I cannot spend too much time rehearsing what another has done to me before I have to go back to that place that I am responsible for. I am responsible for my choices, my thoughts, my actions, my beliefs, and my responses; all of those will I be giving an account for. All of those things I am given both responsibility for and power over. That is where that feeling of powerlessness ends. That is where I am no longer a victim. I can choose not to be around certain people again. I can choose to set healthy boundaries moving forward. But as for justice, the only justice is found at the Cross. The cross is what makes forgiveness right and legal because Jesus took the eternal payment for all sin upon Himself (2 Cor 5:21).

I have been sinned against, but the difference is, He knew no sin and bore it all for me and for you. Hard Truth – We have to come to terms with the pain that sin causes. But we can choose not to become tethered to it and defined by it. Because before we know it, our identity gets wrapped up in it. I refuse to be defined by what has been done to me by others. I am defined by the One who laid His life down for me, the Creator of the universe. When we release and forgive it doesn’t mean that what happened was ok or that God has let go of them. He is just and fair and knows how to handle it much better than we do. I don’t have to feel like it to forgive. Once we do forgive Satan loses his power over us and the Lord steps in to heal that area of our soul. He has restored my soul on many occasions and continues to do so. The question remains do we trust Him?



If you’d like to read the other posts in this series, you can find them here:
The “B” word…Not What You Think: https://wordwranglernc.wordpress.com/2021/05/03/the-b-word-not-what-you-think/
Bitter Truth: https://wordwranglernc.wordpress.com/…/05/07/bitter-truth/
From Bitter to Betterhttps://wordwranglernc.wordpress.com/…/from-bitter-to…/

writing for children

The “B” Word…Not What You Think.


Susan Wilson is a sweet, sweet friend and “adopted” sister to me. I’ve known her longer than I’ve known my husband! 😊 We met during the first week of orientation at Appalachian State University in 1991. As the years have gone by, we’ve had many deep discussions about marriage, motherhood, and mountains (physical, spiritual, and emotional ones). It’s been a joy to be her friend for so long and to walk out our individual journeys together.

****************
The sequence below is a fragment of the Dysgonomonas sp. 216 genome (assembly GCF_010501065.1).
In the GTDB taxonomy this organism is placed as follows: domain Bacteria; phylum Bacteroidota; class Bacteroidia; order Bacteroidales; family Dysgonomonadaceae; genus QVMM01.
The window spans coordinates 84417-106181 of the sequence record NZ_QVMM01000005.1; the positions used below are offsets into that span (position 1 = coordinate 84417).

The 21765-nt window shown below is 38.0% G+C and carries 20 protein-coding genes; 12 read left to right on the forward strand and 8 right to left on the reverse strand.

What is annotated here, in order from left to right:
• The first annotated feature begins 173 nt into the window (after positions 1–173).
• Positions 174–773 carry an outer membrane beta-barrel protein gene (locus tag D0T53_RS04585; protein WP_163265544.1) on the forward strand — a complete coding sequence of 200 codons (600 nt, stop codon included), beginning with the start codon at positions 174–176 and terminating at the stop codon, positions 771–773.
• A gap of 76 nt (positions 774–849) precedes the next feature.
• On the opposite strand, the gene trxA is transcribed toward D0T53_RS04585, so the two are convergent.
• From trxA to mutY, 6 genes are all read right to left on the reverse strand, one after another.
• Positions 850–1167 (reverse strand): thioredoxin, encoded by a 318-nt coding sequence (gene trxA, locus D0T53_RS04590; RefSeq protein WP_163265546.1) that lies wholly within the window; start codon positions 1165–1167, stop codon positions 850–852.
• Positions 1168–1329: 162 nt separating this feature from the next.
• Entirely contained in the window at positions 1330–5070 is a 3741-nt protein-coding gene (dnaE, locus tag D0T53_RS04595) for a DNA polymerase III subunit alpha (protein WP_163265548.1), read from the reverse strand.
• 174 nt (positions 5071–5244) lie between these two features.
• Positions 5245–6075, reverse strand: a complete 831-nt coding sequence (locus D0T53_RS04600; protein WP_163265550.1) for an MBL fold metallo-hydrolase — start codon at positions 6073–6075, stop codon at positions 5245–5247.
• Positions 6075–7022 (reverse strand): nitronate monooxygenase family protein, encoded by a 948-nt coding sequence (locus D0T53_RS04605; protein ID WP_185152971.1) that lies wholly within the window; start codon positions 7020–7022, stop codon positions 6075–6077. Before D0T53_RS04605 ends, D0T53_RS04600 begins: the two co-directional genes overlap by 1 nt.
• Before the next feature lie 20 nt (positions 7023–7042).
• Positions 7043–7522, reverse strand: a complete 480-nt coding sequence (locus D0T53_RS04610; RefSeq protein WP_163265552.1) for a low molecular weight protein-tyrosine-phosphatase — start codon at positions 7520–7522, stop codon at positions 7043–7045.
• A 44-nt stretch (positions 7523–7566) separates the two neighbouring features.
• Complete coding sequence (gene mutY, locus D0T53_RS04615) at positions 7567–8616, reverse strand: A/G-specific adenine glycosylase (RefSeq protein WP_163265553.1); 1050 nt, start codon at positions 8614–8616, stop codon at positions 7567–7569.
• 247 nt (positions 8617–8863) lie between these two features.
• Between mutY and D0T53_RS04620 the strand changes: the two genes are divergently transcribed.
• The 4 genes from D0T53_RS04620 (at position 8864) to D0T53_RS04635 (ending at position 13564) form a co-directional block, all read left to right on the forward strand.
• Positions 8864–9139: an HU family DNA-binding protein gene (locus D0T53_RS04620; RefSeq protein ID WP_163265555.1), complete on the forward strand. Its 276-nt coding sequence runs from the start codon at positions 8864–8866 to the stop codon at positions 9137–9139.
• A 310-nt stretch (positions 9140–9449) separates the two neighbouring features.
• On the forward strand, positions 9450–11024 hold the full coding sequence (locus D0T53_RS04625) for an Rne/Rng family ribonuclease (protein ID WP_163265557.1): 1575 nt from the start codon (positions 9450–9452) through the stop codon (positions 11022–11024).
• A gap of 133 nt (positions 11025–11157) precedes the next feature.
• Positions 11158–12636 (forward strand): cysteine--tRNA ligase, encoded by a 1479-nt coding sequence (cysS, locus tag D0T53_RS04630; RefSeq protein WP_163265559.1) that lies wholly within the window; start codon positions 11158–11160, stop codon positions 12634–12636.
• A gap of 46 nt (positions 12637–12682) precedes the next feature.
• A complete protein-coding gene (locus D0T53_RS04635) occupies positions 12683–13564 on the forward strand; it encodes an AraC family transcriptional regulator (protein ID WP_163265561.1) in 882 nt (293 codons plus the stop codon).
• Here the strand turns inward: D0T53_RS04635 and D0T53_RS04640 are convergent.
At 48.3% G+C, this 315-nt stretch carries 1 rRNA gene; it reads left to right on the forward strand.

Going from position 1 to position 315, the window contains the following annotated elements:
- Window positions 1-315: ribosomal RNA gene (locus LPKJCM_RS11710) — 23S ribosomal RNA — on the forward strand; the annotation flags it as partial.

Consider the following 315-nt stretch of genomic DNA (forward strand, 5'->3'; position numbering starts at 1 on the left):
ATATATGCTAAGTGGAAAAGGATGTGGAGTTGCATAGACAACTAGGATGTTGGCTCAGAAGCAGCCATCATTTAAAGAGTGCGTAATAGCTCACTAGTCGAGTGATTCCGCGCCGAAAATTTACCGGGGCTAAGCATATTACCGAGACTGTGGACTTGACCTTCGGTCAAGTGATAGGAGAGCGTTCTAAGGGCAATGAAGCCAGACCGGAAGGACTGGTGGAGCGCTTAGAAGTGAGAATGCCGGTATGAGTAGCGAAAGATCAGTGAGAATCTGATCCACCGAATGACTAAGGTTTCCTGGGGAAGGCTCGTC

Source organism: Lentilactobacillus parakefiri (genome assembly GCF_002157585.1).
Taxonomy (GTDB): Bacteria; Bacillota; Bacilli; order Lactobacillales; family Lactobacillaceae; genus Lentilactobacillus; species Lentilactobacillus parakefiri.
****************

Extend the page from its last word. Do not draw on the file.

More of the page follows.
Recently, I asked her to collaborate with me on a blog post about a mountain that all of us, at some time in our lives, need to throw into the sea. It’s name?


We have all been on the receiving or giving end of bitterness at some point in our lives—and it is not a pleasant experience on either side. So what do we do about it? We can’t navigate someone else’s journey, but we can certainly take responsibility for our own. The next couple of blog posts will be a combination of thoughts, research, and prayer on the subject from Susan and me. As you read, I ask that you consider if there are any places in your life that are covered in the vines and weeds of bitterness and unforgiveness…then ask God how to deprive them of oxygen and rip them out by roots.

Here’s something to chew on today as we finish preparing for the next couple of posts…

Bitterness, which springs from unforgiveness, affects us spiritually…but it affects us physically, as well. And yes, doctors agree. This quote from Hopkinsmedicine.org shows us one perspective:

There is an enormous physical burden to being hurt and disappointed,”      says Karen Swartz, M.D., director of the Mood Disorders Adult Consultation Clinic at The Johns Hopkins Hospital. Chronic anger puts you into a fight-or-flight mode, which results in numerous changes in heart rate, blood pressure and immune response. Those changes, then, increase the risk of depression, heart disease and diabetes, among other conditions. Forgiveness, however, calms stress levels, leading to improved health.” (Karen Swartz, M.D., John Hopkins Medical Center, and https://www.hopkinsmedicine.org/health/wellness-and-prevention/forgiveness-your-health-depends-on-it)

And from Piedmont Healthcare:

“Living in a chronic state of tension disables your body’s repair mechanisms, increasing inflammation and the stress hormone cortisol in the body,” she explains. “Forgiveness engages the parasympathetic nervous system, which helps your immune system function more efficiently and makes room for feel-good hormones like serotonin and oxytocin.” The writers warn, “If you are tempted to dwell on an offense, remind yourself what you are doing to your body when you run the scenario in your mind again. Your brain doesn’t know what is real and what is imagined,” says Buttimer. “When you replay in your mind an experience you had six months ago, your body reacts as if you’re having the same experience over and over again.” (You can find the entire article here: https://www.piedmont.org/living-better/what-does-holding-a-grudge-do-to-your-health)

We hope you’ll join us over the next few days as we explore what happens when we choose bitterness over forgiveness…and how that looks in our lives. You can find the other posts in the series through the links below:

Bitter Fruit: https://wordwranglernc.wordpress.com/…/05/04/bitter-fruit/ by Susan Wilson
Bitter Truth: https://wordwranglernc.wordpress.com/…/05/07/bitter-truth/ by Donna (me)
From Bitter to Better https://wordwranglernc.wordpress.com/…/from-bitter-to…/ by Susan Wilson